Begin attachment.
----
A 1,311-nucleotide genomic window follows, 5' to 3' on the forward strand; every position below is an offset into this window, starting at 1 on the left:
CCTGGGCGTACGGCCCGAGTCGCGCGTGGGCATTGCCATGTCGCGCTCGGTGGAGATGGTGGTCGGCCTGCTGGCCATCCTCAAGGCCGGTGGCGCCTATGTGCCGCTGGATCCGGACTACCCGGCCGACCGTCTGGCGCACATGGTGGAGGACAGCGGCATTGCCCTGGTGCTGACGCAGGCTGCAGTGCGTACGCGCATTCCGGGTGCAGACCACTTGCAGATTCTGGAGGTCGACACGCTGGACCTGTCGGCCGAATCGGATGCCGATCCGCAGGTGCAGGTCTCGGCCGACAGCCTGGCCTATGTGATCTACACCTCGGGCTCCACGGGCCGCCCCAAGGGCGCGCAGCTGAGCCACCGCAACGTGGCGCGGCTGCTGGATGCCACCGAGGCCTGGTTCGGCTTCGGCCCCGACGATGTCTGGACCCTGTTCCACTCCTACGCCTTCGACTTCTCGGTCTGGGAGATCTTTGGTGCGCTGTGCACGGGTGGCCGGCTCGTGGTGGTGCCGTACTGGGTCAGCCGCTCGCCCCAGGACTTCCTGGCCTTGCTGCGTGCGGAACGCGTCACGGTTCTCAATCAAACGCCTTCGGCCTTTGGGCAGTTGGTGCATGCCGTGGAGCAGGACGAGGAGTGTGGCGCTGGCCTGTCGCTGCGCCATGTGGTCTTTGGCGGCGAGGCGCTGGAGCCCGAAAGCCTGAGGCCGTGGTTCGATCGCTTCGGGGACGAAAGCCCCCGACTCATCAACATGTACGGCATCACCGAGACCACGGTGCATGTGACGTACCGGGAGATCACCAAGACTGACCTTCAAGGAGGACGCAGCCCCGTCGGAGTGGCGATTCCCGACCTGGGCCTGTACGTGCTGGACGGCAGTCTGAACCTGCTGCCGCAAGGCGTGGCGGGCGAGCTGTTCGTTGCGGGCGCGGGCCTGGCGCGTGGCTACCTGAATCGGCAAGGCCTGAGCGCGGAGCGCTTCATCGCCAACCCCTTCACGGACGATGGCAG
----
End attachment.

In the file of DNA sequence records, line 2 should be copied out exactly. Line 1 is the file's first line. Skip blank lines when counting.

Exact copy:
CCTGGGCGTACGGCCCGAGTCGCGCGTGGGCATTGCCATGTCGCGCTCGGTGGAGATGGTGGTCGGCCTGCTGGCCATCCTCAAGGCCGGTGGCGCCTATGTGCCGCTGGATCCGGACTACCCGGCCGACCGTCTGGCGCACATGGTGGAGGACAGCGGCATTGCCCTGGTGCTGACGCAGGCTGCAGTGCGTACGCGCATTCCGGGTGCAGACCACTTGCAGATTCTGGAGGTCGACACGCTGGACCTGTCGGCCGAATCGGATGCCGATCCGCAGGTGCAGGTCTCGGCCGACAGCCTGGCCTATGTGATCTACACCTCGGGCTCCACGGGCCGCCCCAAGGGCGCGCAGCTGAGCCACCGCAACGTGGCGCGGCTGCTGGATGCCACCGAGGCCTGGTTCGGCTTCGGCCCCGACGATGTCTGGACCCTGTTCCACTCCTACGCCTTCGACTTCTCGGTCTGGGAGATCTTTGGTGCGCTGTGCACGGGTGGCCGGCTCGTGGTGGTGCCGTACTGGGTCAGCCGCTCGCCCCAGGACTTCCTGGCCTTGCTGCGTGCGGAACGCGTCACGGTTCTCAATCAAACGCCTTCGGCCTTTGGGCAGTTGGTGCATGCCGTGGAGCAGGACGAGGAGTGTGGCGCTGGCCTGTCGCTGCGCCATGTGGTCTTTGGCGGCGAGGCGCTGGAGCCCGAAAGCCTGAGGCCGTGGTTCGATCGCTTCGGGGACGAAAGCCCCCGACTCATCAACATGTACGGCATCACCGAGACCACGGTGCATGTGACGTACCGGGAGATCACCAAGACTGACCTTCAAGGAGGACGCAGCCCCGTCGGAGTGGCGATTCCCGACCTGGGCCTGTACGTGCTGGACGGCAGTCTGAACCTGCTGCCGCAAGGCGTGGCGGGCGAGCTGTTCGTTGCGGGCGCGGGCCTGGCGCGTGGCTACCTGAATCGGCAAGGCCTGAGCGCGGAGCGCTTCATCGCCAACCCCTTCACGGACGATGGCAG